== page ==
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July 22, 2006

James Webb - Born Ducking, Republican, etc.

There is just a little over 100 days left until the general election, a short three months, and what do we know about Virginia's senatorial race? George Allen has been a popular conservative candidate in Virginia for years, and has become a national symbol in recent years showing a dedication towards many conservative causes. He is very supportive of the troops, pushing for lower taxes to spur economic growth, and strong in family values. He has been open to sharing his opinion on just about any political subject and votes consistently on his values, not on the continuously swaying political landscape. And James Webb? A former Republican who served in Ronald Reagan's cabinet and in Vietnam, Webb is a quite respectable man. He is running primarily with criticism towards the War in Iraq. And? Well, the rest is hard to figure out.

As Carl has noted many times, James Webb has been ducking for about a month now. He proposed a debate with George Allen, but only focused on a couple topics, all of which would gain support from Democrats. Senator Allen, recognizing all Webb would do is pound more negativity in for each of these topics, offered a counter-proposal for the debate, adding in a number of other topics to discuss. And James Webb, rather than offering another idea for the format, slammed Allen and has been fairly quiet about the debate ever since.

Come to think of it, he's been fairly quiet for this entire campaign. Since the primary, George Allen has released a couple different television advertisements, as well as mail ads and radio spots (some of this material can be viewed at the George Allen campaign site). And James Webb has released a few television ads in northern Virginia. Oh wait, that is Josh Rales, a Democrat from Maryland who could be Michael Steele's opponent, who is slamming the GOP every chance he gets while still in the middle of primary season (and might I say, I never want to hear the name Josh Rales again). James Webb has basically been unheard from. And Democrats have run his campaign terribly. They made the same mistake they made in 2004 with John Kerry. He is not the guy to vote for, but rather where the vote goes while voting against the Republican candidate. Will they ever learn?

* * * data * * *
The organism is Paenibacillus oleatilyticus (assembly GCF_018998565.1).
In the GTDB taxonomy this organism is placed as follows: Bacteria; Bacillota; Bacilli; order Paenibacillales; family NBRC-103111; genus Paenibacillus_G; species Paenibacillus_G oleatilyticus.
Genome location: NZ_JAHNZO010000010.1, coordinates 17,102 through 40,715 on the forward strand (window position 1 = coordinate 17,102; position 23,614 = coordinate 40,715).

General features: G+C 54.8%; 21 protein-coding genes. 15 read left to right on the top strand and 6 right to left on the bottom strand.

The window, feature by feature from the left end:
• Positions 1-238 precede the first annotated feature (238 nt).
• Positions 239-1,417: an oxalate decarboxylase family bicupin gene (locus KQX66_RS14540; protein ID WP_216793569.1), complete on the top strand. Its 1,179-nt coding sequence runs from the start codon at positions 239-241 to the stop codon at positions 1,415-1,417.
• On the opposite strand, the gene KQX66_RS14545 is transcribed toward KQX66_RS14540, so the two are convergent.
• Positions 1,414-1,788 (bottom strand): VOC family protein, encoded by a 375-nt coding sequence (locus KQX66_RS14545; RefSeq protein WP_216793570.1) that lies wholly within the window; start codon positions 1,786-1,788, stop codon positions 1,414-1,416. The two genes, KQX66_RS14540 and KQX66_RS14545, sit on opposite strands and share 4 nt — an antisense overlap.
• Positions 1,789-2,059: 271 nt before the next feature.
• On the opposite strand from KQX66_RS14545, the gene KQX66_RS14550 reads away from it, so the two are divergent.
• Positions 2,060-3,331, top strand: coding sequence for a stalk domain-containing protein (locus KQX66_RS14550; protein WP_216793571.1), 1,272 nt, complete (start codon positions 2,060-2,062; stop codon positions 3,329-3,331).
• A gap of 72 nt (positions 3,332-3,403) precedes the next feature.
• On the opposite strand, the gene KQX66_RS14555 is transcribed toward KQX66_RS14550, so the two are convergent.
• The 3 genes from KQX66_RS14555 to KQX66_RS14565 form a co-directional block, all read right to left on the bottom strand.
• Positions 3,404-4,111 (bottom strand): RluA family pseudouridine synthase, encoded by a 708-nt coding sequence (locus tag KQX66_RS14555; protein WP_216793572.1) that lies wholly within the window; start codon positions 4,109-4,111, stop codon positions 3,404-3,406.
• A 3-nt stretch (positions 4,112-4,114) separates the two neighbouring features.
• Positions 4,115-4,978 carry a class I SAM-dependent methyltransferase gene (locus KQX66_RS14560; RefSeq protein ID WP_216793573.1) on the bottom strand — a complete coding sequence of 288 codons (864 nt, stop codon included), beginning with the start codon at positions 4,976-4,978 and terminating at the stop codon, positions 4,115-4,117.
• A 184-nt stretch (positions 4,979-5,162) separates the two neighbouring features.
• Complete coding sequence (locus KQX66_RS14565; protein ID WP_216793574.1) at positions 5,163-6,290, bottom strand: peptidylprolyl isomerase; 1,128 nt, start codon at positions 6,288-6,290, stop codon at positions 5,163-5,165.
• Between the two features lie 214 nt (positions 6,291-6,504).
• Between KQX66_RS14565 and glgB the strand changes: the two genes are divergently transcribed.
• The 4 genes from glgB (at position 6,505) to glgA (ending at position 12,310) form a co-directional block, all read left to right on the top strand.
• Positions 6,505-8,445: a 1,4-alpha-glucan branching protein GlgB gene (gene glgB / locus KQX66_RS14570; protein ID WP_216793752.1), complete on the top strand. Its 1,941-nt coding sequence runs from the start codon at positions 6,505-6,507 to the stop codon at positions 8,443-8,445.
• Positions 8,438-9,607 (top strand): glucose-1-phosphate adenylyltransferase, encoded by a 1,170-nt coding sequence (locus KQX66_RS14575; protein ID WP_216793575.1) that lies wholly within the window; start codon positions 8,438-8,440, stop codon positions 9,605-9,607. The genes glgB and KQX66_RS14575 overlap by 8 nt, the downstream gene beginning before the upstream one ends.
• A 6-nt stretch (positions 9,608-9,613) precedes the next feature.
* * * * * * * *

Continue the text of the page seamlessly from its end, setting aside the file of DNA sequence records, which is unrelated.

Outside of the War in Iraq, it does not seem that James Webb has any views on the state of the Commonwealth and our country. Or maybe he is just afraid that he will lose Democrat votes if he reveals too many of them too early. There is also the factor that James Webb is getting a beating (quite significantly, I might add) in money by George Allen, forcing Webb into the tough decision of holding onto money; he needs to spend now to up name recognition, but will not be able to put in a final kick if he runs out of money. He is polling well behind George Allen and, unlike Tim Kaine last year, does not appear to be making any apparent gains. Name recognition is low, money is low, gains are even lower. And if James Webb starts to look like nothing more than a DINO to his liberal supporters, turnout will not be swayed in his favor, even with the marriage amendment that will be on the ballot that will likely bring out the base for both Republicans and Democrats.

Ironically, James Webb's best shot right now may be to go head to head with Senator Allen on the senator's terms. As it appears that Webb may not be the Democrat he claims to be, his best shot may be to try to cut into Allen's numbers by taking independant and "moderate Republican" votes away while hoping enough Democrats will still vote for him knowing of his opposition of the War in Iraq. Otherwise, Webb will have to continue to chug along as a relative unknown and pray that the marriage amendment brings out many Democrats blindly voting party line.

One month of ducking. Three months left until the election. It is hard to believe that anyone thinks that this race will be competitive. But maybe we are simply not speaking their language.

Quack quack.

UPDATE 7/23 12:40 AM: Apparently, James Webb does have some liberal views, while still appearing unclear in other areas.
On Iraq, Mr. Webb would not withdraw immediately, but neither would he manage things as President Bush has (unclear). He hedges on free trade and tax cuts (unclear). He is pro-choice (unfitting). He is pro-gay "marriage" (unfitting). He is anti-NSA wiretapping (unfitting). On some issues -- notably immigration and gun rights -- his words are on firmer conservative ground. But whether he would keep them as a member of the party of Howard Dean is unclear.
Sounds fairly libertarian, but hardly a solid liberal, and certainly much of this is not very public knowledge as he remains focused on the key issue of Iraq.

Also, today was the first scheduled debate, not affiliated with the aforementioned debate. It appears to have taken the turn that was pushed for in the neglected debate. Webb focused on Iraq, Allen pushed Webb on other topics, including a number that Webb appears to have been unfamiliar with (though to be fair, Webb did at least admit as much rather than trying to make some sort of excuse). RK claims victory for James Webb, but this hardly seems like an objective opinion, instead probably trying to remain positive recognizing what is very much an uphill battle. But they do appear to have the text of the debate (which I presume has not been intentionally altered) here.